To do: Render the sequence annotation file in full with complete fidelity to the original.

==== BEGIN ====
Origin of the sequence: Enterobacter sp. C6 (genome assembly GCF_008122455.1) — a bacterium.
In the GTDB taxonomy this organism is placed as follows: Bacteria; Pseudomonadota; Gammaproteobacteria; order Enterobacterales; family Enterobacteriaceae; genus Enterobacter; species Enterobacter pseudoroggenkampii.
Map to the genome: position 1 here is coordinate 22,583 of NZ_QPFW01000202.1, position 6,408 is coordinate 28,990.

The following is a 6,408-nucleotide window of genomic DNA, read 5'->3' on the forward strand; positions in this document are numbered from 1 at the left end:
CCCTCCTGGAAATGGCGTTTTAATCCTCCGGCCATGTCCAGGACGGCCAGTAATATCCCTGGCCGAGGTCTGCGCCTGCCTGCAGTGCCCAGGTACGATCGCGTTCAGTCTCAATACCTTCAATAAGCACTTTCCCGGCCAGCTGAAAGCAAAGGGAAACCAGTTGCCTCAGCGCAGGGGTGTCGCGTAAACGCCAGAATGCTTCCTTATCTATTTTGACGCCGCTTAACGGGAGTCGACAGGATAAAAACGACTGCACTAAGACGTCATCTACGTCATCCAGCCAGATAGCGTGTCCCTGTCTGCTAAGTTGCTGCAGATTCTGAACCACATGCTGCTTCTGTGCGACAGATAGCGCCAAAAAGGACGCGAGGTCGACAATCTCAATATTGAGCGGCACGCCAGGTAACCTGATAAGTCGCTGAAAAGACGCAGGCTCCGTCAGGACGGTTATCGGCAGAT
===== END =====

Origin of the sequence: Enterobacter sp. C6 (genome assembly GCF_008122455.1) — a bacterium.
In the GTDB taxonomy this organism is placed as follows: Bacteria; Pseudomonadota; Gammaproteobacteria; order Enterobacterales; family Enterobacteriaceae; genus Enterobacter; species Enterobacter pseudoroggenkampii.
Map to the genome: position 1 here is coordinate 22,583 of NZ_QPFW01000202.1, position 6,408 is coordinate 28,990.

The following is a 6,408-nucleotide window of genomic DNA, read 5'->3' on the forward strand; positions in this document are numbered from 1 at the left end:
CCCTCCTGGAAATGGCGTTTTAATCCTCCGGCCATGTCCAGGACGGCCAGTAATATCCCTGGCCGAGGTCTGCGCCTGCCTGCAGTGCCCAGGTACGATCGCGTTCAGTCTCAATACCTTCAATAAGCACTTTCCCGGCCAGCTGAAAGCAAAGGGAAACCAGTTGCCTCAGCGCAGGGGTGTCGCGTAAACGCCAGAATGCTTCCTTATCTATTTTGACGCCGCTTAACGGGAGTCGACAGGATAAAAACGACTGCACTAAGACGTCATCTACGTCATCCAGCCAGATAGCGTGTCCCTGTCTGCTAAGTTGCTGCAGATTCTGAACCACATGCTGCTTCTGTGCGACAGATAGCGCCAAAAAGGACGCGAGGTCGACAATCTCAATATTGAGCGGCACGCCAGGTAACCTGATAAGTCGCTGAAAAGACGCAGGCTCCGTCAGGACGGTTATCGGCAGAT